Conflict had been constant in Somalia since 1977. During that year, the military government in Somalia claimed the area of Ogaden in Ethiopia. War broke out as troops of the Communist Ethiopian regime repulsed a Somali invasion. In 1989, rebel forces overthrew the military government of General Siad Barre. Various tribes and political factions fought for control of Somalia, and local warlords took advantage of the chaos to seize different regions. The constant fighting, which impeded the work of aid agencies trying to get supplies to affected areas, resulted in starvation for the civilian population. Local warlords often confiscated relief convoys sent to Somalia by the Red Cross, United Nations (UN), and various other non-governmental organizations.
In April 1992, the UN Security Council established UN Operations in Somalia (UNOSOM) under provisions of Chapter 6 of the UN Charter. This chapter authorizes the use of force "only in self-defence in the peaceful settlement of disputes under international law." The goal of this mission was to assist in the distribution of relief supplies to deal with widespread famine. UNOSOM was not successful in this endeavour, primarily because it only had 930 support troops, a figure that was grossly inadequate to deal with the scale of civil disorder present in Somalia. In the weeks following the Security Council resolution, the situation progressively deteriorated, and, in August, four additional security battalions of 750 troops were authorized for deployment in four zones of the country. In August 1992, the Canadian prime minister, Brian Mulroney, committed a Canadian battalion (the Canadian Airborne Regiment) as one of these four battalions. Through a new Security Council resolution, the UN force was further "authorized to fire effectively in self-defence if deterrence should not prove sufficient."
In late 1992, after several months of preparation, the Canadian Airborne Regiment (CAR) was deemed ready for its role in protecting the port of Bossasso in northern Somalia. The goal was to allow the community to receive humanitarian aid. Despite the efforts of such operations, however, the violence in Somalia continued to escalate. Various options were being considered, but the new Secretary General, Egypt's Boutros Boutros-Ghali, favoured ending the UNOSOM peacekeeping mission and intervening with a larger force working under the UN Charter Chapter 7 peace enforcement mandate. Chapter 7 allowed the use of more robust warlike measures to suppress the local armed factions that were impeding the distribution of relief supplies in the country. (Somalia, like many famine situations, was a classic case of food being denied to one group by another for political reasons). On 3 December, the Security Council, responding to a request from the United States to form a coalition and restore law and order in Somalia, authorized Unified Task Force Somalia (UNITAF). Operating under Chapter 7 of the UN Charter, UNITAF was sanctioned to use all force required to establish a secure environment for relief operations in Somalia. The operation was to be commanded by the United States and funded by member states, not the UN. Canada was asked to modify its role and take part in this new non-UN coalition under U.S. command, and the Canadian Airborne Regiment was given this new assignment in December 1992, just days before it was to be deployed to Bossasso.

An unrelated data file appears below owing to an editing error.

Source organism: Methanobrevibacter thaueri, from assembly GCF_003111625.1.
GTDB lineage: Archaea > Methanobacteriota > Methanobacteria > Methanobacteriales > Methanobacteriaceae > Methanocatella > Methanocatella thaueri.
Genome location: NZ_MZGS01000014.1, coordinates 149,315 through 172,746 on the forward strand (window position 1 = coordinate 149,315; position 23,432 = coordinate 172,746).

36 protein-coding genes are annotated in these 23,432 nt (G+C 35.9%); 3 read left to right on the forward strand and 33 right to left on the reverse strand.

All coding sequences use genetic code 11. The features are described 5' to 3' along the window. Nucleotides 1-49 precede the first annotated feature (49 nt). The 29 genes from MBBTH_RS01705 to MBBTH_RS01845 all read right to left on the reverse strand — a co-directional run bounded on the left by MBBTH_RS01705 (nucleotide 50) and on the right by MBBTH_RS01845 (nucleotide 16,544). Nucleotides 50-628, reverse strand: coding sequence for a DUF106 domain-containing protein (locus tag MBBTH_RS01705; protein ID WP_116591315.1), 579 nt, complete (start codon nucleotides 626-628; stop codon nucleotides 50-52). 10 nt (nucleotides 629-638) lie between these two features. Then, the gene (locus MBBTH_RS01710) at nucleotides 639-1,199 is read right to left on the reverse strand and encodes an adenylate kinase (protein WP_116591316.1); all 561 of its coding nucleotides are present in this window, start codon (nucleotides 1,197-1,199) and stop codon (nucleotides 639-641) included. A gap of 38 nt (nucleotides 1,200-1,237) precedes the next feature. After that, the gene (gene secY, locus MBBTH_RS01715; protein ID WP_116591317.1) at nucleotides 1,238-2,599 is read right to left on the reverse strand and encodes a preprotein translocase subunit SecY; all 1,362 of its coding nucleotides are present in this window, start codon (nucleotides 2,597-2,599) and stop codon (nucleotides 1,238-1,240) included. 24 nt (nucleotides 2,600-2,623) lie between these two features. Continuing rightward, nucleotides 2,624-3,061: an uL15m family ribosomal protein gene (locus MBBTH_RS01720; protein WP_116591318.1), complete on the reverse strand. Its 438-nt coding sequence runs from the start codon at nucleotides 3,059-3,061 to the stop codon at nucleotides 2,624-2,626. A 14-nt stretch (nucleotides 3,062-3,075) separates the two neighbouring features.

In order to allow the regiment to better perform these duties, the CAR was granted a national command component, a helicopter squadron, a support ship, an engineer squadron, a squadron equipped with Cougar armoured cars with their 76mm guns, and greater support elements. This "battle-group" deployed to Somalia over the months of December 1992 and January 1993.
The CAR found itself responsible for maintaining law and order in the Belet Huen sector. This region is in the center of the country on the main road from the Somali capital of Mogadishu to Ethiopia. The forces of the local warlords quickly evacuated the area, and the various aid agencies were able to distribute substantial amounts of food and medical supplies to the civilian population. The Canadian contingent then proceeded to build a local infrastructure of legal, medical, and educational services. The Canadian mission in Somalia, however, was significant for more than the provision of humanitarian assistance. The beating death of a Somali youth at the hands of soldiers from the Canadian Airborne Regiment, a tragedy deriving from a clearly illegal order to "rough up" infiltrators to deter pilfering, sparked considerable controversy in Canada. Indeed, a government inquiry was eventually established to investigate the conduct of Canadian forces in Somalia.
For a detailed account of the Canadian mission to Somalia, please see Canada, Department of National Defence, "Report of the Somalia Commission of Inquiry." Available online at www.dnd.ca/somalia/vol1/v1c12e.htm.